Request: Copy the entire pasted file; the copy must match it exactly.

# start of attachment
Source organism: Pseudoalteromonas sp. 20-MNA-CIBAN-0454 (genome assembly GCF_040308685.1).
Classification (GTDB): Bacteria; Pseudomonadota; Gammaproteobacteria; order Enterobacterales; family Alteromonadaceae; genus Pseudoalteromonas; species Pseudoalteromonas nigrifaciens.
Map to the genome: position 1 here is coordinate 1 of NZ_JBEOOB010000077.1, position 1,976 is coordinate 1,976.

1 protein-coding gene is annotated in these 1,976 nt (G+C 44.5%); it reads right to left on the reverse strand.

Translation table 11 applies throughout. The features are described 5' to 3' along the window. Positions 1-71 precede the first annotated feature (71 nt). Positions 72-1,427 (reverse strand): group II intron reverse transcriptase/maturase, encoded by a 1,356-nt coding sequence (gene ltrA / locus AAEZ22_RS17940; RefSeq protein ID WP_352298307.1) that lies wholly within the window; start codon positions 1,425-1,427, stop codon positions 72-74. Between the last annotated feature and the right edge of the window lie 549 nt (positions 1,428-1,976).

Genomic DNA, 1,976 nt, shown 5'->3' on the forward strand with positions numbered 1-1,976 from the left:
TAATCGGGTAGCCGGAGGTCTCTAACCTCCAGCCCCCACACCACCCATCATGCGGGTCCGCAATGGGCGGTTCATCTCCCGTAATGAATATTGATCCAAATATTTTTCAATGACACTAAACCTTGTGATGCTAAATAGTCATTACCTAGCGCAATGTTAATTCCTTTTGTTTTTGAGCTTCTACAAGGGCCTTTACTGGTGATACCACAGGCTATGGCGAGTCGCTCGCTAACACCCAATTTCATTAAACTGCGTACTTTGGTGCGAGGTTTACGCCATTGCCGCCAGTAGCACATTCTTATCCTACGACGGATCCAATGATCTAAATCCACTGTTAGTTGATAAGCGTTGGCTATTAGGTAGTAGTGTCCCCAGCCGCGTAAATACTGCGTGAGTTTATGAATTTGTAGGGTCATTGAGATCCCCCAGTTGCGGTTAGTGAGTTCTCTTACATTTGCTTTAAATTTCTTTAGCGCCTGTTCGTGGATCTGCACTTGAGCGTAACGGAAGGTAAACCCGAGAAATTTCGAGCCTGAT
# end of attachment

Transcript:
Source organism: Pseudoalteromonas sp. 20-MNA-CIBAN-0454 (genome assembly GCF_040308685.1).
Classification (GTDB): Bacteria; Pseudomonadota; Gammaproteobacteria; order Enterobacterales; family Alteromonadaceae; genus Pseudoalteromonas; species Pseudoalteromonas nigrifaciens.
Map to the genome: position 1 here is coordinate 1 of NZ_JBEOOB010000077.1, position 1,976 is coordinate 1,976.

1 protein-coding gene is annotated in these 1,976 nt (G+C 44.5%); it reads right to left on the reverse strand.

Translation table 11 applies throughout. The features are described 5' to 3' along the window. Positions 1-71 precede the first annotated feature (71 nt). Positions 72-1,427 (reverse strand): group II intron reverse transcriptase/maturase, encoded by a 1,356-nt coding sequence (gene ltrA / locus AAEZ22_RS17940; RefSeq protein ID WP_352298307.1) that lies wholly within the window; start codon positions 1,425-1,427, stop codon positions 72-74. Between the last annotated feature and the right edge of the window lie 549 nt (positions 1,428-1,976).

Genomic DNA, 1,976 nt, shown 5'->3' on the forward strand with positions numbered 1-1,976 from the left:
TAATCGGGTAGCCGGAGGTCTCTAACCTCCAGCCCCCACACCACCCATCATGCGGGTCCGCAATGGGCGGTTCATCTCCCGTAATGAATATTGATCCAAATATTTTTCAATGACACTAAACCTTGTGATGCTAAATAGTCATTACCTAGCGCAATGTTAATTCCTTTTGTTTTTGAGCTTCTACAAGGGCCTTTACTGGTGATACCACAGGCTATGGCGAGTCGCTCGCTAACACCCAATTTCATTAAACTGCGTACTTTGGTGCGAGGTTTACGCCATTGCCGCCAGTAGCACATTCTTATCCTACGACGGATCCAATGATCTAAATCCACTGTTAGTTGATAAGCGTTGGCTATTAGGTAGTAGTGTCCCCAGCCGCGTAAATACTGCGTGAGTTTATGAATTTGTAGGGTCATTGAGATCCCCCAGTTGCGGTTAGTGAGTTCTCTTACATTTGCTTTAAATTTCTTTAGCGCCTGTTCGTGGATCTGCACTTGAGCGTAACGGAAGGTAAACCCGAGAAATTTCGAGCCTGAT